|Melbourne Museum of Printing||
Graphic Students' Workshop
|Michael explains how the Linotype works while Laurie operates it, producing lines ("slugs") of type.|
|Students preparing to compose lines in the "Ludlow" linecasting
system. They are handling the "matrices" (letter moulds).|
In front of them on the bench are a number of engravings. Engravings are needed to print illustrations. One of the engravings is a "lino-cut".
|The Ludlow matrices are assembled by hand into a "Ludlow Composing Stick". This contrasts with the Linotype, where the matrices are assembled automatically by keyboard.|
|A very small ink roller enables spot colour, on the hand-inked, hand operated Albion press.|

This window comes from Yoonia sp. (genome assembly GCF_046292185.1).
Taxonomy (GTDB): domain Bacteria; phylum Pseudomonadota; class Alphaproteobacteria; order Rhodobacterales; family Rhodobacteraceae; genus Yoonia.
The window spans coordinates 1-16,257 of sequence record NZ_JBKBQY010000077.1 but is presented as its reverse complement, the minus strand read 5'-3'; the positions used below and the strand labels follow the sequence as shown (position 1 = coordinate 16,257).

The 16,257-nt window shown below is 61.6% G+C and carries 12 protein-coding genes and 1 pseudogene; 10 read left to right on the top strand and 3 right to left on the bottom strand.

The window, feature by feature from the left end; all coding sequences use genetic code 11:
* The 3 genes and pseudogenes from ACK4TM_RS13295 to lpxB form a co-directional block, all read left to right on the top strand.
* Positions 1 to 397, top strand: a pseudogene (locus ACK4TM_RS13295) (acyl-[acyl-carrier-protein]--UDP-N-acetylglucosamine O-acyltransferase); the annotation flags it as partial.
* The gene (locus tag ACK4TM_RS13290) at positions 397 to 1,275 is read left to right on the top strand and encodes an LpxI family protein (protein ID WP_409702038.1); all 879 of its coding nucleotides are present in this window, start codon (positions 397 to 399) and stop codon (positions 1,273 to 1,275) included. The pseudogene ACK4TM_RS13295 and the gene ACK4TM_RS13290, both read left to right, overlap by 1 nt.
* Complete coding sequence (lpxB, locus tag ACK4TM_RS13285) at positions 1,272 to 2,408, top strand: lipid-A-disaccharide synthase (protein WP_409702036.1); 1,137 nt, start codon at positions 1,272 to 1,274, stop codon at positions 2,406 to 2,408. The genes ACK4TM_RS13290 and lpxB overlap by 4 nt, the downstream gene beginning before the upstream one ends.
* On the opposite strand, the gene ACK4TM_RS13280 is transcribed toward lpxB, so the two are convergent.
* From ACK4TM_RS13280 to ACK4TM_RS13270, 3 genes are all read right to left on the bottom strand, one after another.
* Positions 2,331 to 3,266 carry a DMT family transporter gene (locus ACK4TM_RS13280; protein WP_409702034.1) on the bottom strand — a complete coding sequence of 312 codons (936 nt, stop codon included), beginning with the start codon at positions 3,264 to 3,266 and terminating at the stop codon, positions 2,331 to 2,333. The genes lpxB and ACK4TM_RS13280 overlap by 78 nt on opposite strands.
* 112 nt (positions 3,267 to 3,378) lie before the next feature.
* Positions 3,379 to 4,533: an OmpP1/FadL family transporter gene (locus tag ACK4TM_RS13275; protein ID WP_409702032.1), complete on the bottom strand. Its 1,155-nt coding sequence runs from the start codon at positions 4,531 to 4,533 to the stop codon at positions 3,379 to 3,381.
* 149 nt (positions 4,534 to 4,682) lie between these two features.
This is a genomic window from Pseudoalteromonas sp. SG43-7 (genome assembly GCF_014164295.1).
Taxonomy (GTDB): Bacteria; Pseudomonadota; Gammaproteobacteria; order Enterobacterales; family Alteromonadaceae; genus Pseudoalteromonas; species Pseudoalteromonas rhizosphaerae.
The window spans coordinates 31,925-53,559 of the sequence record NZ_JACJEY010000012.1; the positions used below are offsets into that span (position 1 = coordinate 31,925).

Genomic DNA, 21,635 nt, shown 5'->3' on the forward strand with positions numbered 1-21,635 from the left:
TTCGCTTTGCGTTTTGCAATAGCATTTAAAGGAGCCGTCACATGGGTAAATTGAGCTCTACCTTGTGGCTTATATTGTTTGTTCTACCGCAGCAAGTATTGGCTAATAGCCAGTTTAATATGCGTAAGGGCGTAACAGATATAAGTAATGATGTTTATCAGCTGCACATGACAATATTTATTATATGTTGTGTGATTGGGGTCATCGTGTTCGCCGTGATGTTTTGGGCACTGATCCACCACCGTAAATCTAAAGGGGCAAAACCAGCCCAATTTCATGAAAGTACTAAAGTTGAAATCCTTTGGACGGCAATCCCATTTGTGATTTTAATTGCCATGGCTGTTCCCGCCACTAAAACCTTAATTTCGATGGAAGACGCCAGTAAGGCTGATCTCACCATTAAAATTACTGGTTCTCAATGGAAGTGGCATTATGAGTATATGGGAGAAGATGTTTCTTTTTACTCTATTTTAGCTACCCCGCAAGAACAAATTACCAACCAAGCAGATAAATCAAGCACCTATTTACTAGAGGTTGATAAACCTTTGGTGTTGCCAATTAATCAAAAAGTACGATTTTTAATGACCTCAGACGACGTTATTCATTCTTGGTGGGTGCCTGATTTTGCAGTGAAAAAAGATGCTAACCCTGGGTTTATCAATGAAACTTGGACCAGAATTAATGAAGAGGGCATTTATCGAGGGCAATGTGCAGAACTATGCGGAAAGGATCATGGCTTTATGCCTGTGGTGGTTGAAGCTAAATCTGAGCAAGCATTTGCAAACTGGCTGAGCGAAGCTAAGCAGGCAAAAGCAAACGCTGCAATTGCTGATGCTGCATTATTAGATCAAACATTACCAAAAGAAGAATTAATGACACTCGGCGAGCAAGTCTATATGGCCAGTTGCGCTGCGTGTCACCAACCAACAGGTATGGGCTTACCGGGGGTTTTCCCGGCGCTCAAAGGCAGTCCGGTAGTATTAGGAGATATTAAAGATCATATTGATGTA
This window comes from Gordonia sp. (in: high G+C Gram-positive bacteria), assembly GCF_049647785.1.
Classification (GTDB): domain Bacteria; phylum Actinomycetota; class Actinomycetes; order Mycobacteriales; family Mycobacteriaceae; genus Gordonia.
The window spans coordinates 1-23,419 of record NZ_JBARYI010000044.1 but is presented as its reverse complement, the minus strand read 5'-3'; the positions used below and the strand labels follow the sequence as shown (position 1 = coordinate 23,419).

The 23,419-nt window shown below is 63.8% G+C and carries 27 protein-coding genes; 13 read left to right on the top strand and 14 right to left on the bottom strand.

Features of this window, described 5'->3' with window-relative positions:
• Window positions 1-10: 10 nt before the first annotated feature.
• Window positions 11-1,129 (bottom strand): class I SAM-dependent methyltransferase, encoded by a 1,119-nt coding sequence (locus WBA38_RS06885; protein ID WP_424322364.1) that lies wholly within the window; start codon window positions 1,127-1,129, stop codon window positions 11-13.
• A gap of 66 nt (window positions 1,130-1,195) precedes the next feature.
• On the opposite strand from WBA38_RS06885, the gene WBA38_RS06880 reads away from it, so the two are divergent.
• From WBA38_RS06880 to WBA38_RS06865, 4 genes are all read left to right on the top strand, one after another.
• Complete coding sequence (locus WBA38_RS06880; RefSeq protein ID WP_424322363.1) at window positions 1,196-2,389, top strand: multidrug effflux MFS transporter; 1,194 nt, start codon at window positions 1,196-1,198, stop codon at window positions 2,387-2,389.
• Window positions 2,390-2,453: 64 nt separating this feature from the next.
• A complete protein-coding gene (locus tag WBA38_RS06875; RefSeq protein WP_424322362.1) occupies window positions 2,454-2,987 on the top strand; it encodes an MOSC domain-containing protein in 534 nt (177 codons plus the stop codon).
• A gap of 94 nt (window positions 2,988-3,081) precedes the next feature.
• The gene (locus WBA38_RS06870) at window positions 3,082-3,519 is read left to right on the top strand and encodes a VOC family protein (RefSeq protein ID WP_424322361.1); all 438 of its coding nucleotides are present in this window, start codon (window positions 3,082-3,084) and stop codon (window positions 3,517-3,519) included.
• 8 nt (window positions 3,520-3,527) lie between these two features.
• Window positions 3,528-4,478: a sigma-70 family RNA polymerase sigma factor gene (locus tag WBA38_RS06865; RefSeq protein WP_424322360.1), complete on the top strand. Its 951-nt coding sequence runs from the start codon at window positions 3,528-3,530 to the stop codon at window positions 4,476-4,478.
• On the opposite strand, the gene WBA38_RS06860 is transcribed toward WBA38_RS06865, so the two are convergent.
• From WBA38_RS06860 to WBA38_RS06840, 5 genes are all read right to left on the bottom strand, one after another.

|Students are surprised how easy it is to print a sheet from a page of typesetting.|
|As Laurie coaches a student about to print her copy of the souvenir poster, others look on.|
|Warren Taylor (Monash School of Design) has been a frequent visitor with his students. The students benefit from his experience of traditional printing so gained, by producing more challenging posters.|
|Students gather around the Museum's two 150-year-old cast-iron platen presses as Laurie shows them how a job is set up.|
|Pleased with the souvenir poster. The poster includes the name of each participant.|
|Students look on, amid the composing department machinery,
as Michael demonstrates how to operate the "Ludlow" linecaster.|
Behind the Ludlow is the "compositor's saw" a vital piece of equipment in most printeries of old, which cuts and trims spacing material to exact measures.
Behind the students the Linotype linecaster may be seen.
|Operating the "cylinder" press.|
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